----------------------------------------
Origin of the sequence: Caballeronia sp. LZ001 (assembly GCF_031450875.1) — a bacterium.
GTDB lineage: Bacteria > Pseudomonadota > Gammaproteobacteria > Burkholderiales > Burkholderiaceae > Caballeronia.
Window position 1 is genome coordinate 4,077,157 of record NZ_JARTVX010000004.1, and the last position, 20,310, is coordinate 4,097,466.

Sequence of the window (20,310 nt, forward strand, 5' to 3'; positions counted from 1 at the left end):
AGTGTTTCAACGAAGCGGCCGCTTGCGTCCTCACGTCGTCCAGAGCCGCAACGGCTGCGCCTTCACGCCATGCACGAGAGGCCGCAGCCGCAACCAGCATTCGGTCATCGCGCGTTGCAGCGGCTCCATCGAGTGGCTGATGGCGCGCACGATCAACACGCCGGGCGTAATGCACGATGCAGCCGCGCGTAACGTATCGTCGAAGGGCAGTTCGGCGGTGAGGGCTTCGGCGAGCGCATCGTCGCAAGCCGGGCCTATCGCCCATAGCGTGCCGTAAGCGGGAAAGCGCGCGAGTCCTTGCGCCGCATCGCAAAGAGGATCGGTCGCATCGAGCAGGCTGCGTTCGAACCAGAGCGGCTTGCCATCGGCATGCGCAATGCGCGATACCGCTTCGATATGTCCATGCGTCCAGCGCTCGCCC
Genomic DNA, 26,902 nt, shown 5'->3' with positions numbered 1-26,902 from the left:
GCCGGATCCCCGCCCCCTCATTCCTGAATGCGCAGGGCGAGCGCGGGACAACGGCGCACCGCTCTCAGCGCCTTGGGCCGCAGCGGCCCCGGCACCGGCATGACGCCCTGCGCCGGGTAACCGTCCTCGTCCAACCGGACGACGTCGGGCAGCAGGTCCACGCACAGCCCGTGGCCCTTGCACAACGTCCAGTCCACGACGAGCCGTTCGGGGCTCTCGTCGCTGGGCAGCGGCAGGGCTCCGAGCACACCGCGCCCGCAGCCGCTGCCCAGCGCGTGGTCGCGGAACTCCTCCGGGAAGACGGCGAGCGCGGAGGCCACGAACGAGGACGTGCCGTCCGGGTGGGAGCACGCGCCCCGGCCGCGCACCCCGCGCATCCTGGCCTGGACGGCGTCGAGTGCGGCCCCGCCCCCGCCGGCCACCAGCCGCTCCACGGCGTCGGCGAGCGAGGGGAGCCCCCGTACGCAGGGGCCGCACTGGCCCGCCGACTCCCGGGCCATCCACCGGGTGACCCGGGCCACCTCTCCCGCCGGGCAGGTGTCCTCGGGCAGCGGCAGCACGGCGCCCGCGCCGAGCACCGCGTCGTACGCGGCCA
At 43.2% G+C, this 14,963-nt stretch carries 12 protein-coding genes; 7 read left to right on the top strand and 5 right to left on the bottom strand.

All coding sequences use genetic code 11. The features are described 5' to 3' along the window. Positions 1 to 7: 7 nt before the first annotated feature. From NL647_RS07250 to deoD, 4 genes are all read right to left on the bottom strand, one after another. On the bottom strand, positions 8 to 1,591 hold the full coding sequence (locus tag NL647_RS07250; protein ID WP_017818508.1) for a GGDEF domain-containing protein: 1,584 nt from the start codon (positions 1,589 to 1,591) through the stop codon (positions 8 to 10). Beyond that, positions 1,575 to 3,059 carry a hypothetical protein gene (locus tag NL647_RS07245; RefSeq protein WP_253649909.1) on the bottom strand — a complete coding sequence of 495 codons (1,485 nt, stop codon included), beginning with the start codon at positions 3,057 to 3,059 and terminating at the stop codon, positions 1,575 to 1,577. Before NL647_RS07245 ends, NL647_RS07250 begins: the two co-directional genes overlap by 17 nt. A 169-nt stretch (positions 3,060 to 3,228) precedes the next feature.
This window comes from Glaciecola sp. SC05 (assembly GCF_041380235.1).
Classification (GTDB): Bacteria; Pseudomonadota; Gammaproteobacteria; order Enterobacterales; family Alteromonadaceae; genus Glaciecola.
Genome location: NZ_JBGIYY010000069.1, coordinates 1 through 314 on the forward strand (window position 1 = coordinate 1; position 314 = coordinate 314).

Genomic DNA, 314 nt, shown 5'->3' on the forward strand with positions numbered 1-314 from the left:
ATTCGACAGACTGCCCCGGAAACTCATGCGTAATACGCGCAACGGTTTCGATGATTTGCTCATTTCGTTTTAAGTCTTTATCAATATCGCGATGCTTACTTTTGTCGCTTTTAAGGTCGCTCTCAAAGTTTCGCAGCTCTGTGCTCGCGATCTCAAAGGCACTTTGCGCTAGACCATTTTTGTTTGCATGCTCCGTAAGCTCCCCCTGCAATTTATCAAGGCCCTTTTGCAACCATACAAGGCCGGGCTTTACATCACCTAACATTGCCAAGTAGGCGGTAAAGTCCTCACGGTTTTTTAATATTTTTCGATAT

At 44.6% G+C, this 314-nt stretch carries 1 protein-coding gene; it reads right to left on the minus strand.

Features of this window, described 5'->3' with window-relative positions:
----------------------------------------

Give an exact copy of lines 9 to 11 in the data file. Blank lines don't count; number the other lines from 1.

All coding sequences use genetic code 11. The features are described 5' to 3' along the window. Positions 1 to 7: 7 nt before the first annotated feature. From NL647_RS07250 to deoD, 4 genes are all read right to left on the bottom strand, one after another. On the bottom strand, positions 8 to 1,591 hold the full coding sequence (locus tag NL647_RS07250; protein ID WP_017818508.1) for a GGDEF domain-containing protein: 1,584 nt from the start codon (positions 1,589 to 1,591) through the stop codon (positions 8 to 10). Beyond that, positions 1,575 to 3,059 carry a hypothetical protein gene (locus tag NL647_RS07245; RefSeq protein WP_253649909.1) on the bottom strand — a complete coding sequence of 495 codons (1,485 nt, stop codon included), beginning with the start codon at positions 3,057 to 3,059 and terminating at the stop codon, positions 1,575 to 1,577. Before NL647_RS07245 ends, NL647_RS07250 begins: the two co-directional genes overlap by 17 nt. A 169-nt stretch (positions 3,060 to 3,228) precedes the next feature.
This window comes from Glaciecola sp. SC05 (assembly GCF_041380235.1).
Classification (GTDB): Bacteria; Pseudomonadota; Gammaproteobacteria; order Enterobacterales; family Alteromonadaceae; genus Glaciecola.